But is his autobiography ultimately revealing – is it an explanation of what made the man, and how? Personally, I don’t think it is – but that is not to say that it isn’t utterly fascinating, often gripping, and of course superbly well written. It is all of these things – but paradoxically, Sacks the physician, the poet-scientist of neurology, emerges as such an unlikely, contradictory, disorganised and precarious figure that one wonders how he achieved anything at all.

For a start, how did a shy, socially inept young man, born into what one might describe as the North London Jewish intelligentsia (the Sacks family at times seems so large as to constitute its own diaspora) end up in the US? We do find out, but only after a fashion. (I think Sacks sometimes thinks we already know what he has omitted to tell us or has merely hinted at.)

He was approaching forty before he found his true role – the seeing of patients rather than medical research. By his own account he was a somewhat chaotic and undisciplined researcher. But prior to this he was a driven, obsessive figure, his life characterised by excess. Moving to the US in 1960, his twenties and thirties were dominated by hedonism, drugs, motorbikes, weightlifting, scuba diving, body-surfing, and a gradual discovery of – and quest for – intimacy with other gay men. Like others who made the same transatlantic relocation before him – such as the poet Thom Gunn, who was a friend, or David Hockney – the US seems to have offered Sacks liberation of a sort.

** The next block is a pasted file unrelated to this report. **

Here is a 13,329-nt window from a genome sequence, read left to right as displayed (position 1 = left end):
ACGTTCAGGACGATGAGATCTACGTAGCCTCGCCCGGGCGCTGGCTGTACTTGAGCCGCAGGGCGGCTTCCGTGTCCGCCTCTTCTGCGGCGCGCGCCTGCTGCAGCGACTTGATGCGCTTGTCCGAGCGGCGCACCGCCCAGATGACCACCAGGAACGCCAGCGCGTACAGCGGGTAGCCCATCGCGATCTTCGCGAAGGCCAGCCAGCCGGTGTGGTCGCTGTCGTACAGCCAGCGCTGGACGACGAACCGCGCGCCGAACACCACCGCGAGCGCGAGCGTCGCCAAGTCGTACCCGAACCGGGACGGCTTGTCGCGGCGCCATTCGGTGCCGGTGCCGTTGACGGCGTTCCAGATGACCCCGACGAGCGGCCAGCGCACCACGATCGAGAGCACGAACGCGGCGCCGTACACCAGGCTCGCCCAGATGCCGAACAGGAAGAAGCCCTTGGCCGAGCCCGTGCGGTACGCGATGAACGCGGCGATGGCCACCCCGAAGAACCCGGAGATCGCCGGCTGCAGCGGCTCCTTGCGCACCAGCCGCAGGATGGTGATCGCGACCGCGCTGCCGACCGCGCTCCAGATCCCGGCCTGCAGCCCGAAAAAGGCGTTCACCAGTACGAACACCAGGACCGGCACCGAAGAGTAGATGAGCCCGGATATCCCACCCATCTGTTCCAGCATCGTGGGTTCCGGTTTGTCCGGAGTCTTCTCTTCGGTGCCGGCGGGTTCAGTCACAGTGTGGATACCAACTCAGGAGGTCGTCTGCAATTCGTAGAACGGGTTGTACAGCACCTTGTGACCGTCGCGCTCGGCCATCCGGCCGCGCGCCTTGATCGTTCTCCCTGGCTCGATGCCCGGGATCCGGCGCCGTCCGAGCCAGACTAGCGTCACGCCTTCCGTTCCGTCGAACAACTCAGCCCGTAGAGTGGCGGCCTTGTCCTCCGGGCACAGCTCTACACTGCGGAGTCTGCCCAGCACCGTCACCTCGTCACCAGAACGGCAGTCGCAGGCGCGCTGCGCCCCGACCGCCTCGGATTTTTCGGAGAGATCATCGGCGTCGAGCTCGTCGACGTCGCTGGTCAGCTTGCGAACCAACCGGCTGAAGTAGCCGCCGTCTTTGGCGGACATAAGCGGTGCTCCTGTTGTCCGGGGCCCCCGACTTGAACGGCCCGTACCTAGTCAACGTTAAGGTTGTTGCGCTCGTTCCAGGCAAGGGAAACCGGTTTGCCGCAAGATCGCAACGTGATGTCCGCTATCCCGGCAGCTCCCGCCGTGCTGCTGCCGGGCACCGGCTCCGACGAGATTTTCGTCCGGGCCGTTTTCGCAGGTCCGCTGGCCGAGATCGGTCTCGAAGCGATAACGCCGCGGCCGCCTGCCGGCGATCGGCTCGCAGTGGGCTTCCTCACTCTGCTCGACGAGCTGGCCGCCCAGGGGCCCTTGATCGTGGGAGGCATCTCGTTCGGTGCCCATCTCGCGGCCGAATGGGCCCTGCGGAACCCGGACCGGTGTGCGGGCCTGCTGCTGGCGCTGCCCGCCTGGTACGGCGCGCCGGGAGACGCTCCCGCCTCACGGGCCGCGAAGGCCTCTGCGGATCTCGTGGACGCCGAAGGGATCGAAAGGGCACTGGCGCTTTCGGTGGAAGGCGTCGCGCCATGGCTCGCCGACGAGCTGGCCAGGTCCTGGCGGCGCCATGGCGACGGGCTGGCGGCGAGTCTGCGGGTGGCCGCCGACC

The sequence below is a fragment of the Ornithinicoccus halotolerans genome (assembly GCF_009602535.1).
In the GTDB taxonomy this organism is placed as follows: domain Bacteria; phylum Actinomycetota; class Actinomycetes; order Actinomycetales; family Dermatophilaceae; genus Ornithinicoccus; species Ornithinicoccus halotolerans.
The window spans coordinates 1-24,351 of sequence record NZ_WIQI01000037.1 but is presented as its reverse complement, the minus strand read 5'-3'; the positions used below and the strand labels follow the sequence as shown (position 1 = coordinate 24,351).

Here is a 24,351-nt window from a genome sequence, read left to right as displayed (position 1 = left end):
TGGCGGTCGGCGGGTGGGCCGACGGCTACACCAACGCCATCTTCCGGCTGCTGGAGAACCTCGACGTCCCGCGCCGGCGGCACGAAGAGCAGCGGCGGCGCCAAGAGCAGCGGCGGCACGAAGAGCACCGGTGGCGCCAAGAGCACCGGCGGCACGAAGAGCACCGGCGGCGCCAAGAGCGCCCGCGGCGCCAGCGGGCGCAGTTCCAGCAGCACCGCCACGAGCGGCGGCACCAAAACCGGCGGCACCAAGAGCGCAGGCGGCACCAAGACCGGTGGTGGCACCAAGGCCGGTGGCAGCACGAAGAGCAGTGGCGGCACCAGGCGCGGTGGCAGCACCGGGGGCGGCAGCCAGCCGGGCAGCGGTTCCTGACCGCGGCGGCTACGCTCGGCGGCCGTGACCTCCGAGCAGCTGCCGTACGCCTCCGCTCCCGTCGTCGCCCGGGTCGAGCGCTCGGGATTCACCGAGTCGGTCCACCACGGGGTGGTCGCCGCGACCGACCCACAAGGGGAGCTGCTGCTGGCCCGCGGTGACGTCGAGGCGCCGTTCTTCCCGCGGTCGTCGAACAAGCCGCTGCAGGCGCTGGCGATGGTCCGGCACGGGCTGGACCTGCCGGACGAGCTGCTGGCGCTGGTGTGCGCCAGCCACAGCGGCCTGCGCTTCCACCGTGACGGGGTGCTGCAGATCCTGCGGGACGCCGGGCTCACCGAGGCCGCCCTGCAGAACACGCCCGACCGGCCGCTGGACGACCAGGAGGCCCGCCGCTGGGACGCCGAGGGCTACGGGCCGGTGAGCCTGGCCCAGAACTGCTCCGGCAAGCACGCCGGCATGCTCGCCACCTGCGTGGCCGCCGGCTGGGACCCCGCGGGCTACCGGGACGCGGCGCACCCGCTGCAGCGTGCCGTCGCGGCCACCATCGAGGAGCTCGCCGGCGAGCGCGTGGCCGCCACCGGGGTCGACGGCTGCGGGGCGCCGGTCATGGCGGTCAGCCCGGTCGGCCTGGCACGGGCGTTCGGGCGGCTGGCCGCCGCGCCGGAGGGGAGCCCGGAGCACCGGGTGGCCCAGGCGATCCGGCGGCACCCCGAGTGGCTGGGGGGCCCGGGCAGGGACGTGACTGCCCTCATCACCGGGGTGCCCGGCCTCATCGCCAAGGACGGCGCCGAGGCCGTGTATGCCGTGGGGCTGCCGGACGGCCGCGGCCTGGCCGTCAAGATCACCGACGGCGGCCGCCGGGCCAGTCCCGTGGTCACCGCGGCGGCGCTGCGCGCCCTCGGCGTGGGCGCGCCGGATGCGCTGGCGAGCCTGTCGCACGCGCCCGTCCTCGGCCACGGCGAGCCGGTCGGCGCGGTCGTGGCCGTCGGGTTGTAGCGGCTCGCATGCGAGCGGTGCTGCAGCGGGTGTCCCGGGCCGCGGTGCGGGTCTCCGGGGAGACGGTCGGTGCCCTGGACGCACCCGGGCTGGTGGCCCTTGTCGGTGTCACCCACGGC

He was eventually to leave drugs behind – although he was, by his own admission addicted to amphetamines on a prodigious scale for several years. And after coming to terms with his homosexuality and abandoning the guilt and self-disgust that his early years had instilled in him, he spent thirty-five years in celibacy.

But in a sense these are only further examples of the extremes, the excess, that characterise Sacks’ behaviour. For instance, in his thirties he would take off for weekends on his BMW motorbike, thinking nothing of covering a thousand miles between leaving his hospital post on Friday night and returning to it on Monday morning.

In the early years at Beth Abraham hospital he volunteered for permanent on-call night duty, which all the other staff loathed. This entitled him to an adjoining apartment, which became an open house at all hours for colleagues, staff, doctors and patients, a sort of perpetual, revolving workshop or encounter group for clinical discovery.